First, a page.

How to combat winter allergies in the home
We may think of the summer as being a bad time for allergy sufferers, but according to the NHS, the number of people suffering from winter allergies hit record levels.
But although Jack Frost may be nipping at our noses outside, it’s not actually the cold weather to blame for symptoms such as sneezing and nasal congestion. In fact, experts from Allergy UKbelieve it’s the way we tuck ourselves up inside our homes at this time of year that’s the real cause for the huge increase in cases of perennial allergic rhinitis.
Spokesperson for Allergy UK Lindsey McManus said that it’s our winter habits of closing windows and turning the heating up that encourages a warm, humid environment – the perfect conditions for dust mites, pet dander and mould spores to flourish. So prevalent is the condition that Allergy UK has dubbed ‘home fever’ as the new hayfever and estimates that it affects up to 12 million people.
While there is no 'cure' for the allergy, there are thankfully plenty of ways to reduce the amount of indoor allergens in your home:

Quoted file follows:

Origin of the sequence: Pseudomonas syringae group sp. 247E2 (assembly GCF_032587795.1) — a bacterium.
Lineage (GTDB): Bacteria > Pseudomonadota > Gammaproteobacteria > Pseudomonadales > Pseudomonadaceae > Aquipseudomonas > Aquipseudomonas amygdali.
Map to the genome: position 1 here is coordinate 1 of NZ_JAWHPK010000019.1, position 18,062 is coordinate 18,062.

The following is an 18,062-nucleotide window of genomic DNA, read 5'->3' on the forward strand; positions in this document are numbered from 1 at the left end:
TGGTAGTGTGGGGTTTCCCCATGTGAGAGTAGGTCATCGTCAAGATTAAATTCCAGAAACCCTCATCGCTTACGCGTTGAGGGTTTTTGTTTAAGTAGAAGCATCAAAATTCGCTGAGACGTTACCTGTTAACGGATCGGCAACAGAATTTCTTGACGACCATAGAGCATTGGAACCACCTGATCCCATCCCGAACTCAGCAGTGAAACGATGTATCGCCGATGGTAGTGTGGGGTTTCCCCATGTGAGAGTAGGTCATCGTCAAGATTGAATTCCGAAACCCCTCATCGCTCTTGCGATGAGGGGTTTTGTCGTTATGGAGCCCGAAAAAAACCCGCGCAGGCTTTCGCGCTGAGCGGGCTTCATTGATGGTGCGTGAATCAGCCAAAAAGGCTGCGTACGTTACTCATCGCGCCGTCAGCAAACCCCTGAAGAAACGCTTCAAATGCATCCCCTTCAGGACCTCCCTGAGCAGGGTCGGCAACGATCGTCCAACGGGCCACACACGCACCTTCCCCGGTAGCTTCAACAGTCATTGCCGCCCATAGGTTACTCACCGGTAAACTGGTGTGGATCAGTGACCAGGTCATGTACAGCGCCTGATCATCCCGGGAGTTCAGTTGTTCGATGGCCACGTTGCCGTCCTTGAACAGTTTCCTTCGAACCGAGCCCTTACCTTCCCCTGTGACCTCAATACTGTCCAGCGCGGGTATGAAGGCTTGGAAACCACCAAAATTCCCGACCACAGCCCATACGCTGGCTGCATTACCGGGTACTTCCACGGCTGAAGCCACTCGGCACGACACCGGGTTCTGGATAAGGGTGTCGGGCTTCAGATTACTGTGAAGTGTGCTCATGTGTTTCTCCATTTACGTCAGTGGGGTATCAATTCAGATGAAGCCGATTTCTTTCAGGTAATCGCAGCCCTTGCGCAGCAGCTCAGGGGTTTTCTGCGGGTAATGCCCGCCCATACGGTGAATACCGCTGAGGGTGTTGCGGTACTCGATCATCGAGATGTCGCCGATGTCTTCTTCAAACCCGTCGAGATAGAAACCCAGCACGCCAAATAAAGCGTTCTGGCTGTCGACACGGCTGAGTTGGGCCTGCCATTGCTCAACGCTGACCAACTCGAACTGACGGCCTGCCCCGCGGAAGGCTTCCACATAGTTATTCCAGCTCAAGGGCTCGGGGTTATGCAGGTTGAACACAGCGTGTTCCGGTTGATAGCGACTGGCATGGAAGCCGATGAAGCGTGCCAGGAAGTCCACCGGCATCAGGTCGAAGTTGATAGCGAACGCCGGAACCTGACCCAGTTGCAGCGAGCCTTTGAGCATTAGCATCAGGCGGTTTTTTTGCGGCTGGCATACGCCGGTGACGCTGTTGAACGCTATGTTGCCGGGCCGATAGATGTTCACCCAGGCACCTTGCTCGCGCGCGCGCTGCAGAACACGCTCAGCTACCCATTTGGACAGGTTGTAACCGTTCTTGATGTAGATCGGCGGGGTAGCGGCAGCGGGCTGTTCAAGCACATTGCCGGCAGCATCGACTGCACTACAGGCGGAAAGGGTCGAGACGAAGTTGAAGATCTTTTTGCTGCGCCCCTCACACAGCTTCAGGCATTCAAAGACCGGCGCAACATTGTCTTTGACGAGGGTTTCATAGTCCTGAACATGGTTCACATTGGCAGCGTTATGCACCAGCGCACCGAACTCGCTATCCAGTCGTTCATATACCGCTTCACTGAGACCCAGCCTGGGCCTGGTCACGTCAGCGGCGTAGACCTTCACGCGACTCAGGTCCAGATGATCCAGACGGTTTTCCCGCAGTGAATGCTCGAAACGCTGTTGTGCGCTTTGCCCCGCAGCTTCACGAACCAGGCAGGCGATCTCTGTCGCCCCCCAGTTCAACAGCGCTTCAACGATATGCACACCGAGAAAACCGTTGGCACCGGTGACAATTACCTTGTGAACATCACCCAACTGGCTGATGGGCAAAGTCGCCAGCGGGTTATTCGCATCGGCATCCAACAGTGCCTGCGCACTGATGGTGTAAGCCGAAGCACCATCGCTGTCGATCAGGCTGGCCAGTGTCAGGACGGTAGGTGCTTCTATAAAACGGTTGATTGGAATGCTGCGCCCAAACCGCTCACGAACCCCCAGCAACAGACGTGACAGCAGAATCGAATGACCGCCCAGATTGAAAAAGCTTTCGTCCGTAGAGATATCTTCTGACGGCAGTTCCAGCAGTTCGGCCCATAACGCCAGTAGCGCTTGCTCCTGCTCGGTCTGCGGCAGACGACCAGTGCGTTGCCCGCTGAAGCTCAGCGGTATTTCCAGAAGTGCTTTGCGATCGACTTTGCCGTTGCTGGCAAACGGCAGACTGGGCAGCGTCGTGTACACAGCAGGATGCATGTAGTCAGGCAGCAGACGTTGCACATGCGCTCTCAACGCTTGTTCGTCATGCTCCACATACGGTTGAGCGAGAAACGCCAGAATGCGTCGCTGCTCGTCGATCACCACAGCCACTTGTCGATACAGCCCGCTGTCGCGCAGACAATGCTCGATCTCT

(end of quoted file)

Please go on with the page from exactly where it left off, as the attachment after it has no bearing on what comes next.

Replace your mattress regularly
According to Allergy UK, over half of those suffering from indoor allergies said their symptoms were worse in the bedroom. No surprise when you consider our mattresses can harbor up to two million house dust mites. Evict the critters by replacing your mattress every eight to ten years, and consider covering it with an anti-allergy mattress protector.
Wash your bed linen once a week
Dust mites can only be killed off by washing at high temperatures, so set your machine to 60 degrees when cleaning your bedding. If it’s your child who suffers from the allergy, limit the number of soft toys they take to bed with them.
Use anti-allergy pillows and bedding
Those of a nervous disposition look away now! The average pillow doubles in weight over six months due to dust mite faeces. Consider replacing your pillows every year, and buy the anti-allergy variety.
Steam clean sofas, carpets and curtains
Steaming at high temperatures will remove both mite faeces and pet dander. In fact, if you own a pet and are in the market for some new living room furniture, consider buying armchairs or sofas made of leather upholstery. These can just wipe clean, making them so easy to keep free of dust and pet hairs.
If you suffer from allergies, invest in a vacuum cleaner with a HEPA (or high efficiency particulate air) filter. Also known as S-Class, these clever machines retain even the smallest of allergy-causing particles.
Change the way you dust
Swap your normal dry duster for a damp cloth to effectively pick up all the particles, rather than just move them around.
Swap curtains and blinds for shutters
Wooden shutters not only look fantastic, they’re great for allergy suffers too. Dust can’t penetrate the hard wood in the same way it gets stuck inside curtain fabrics, and panels can simply be wiped down, too.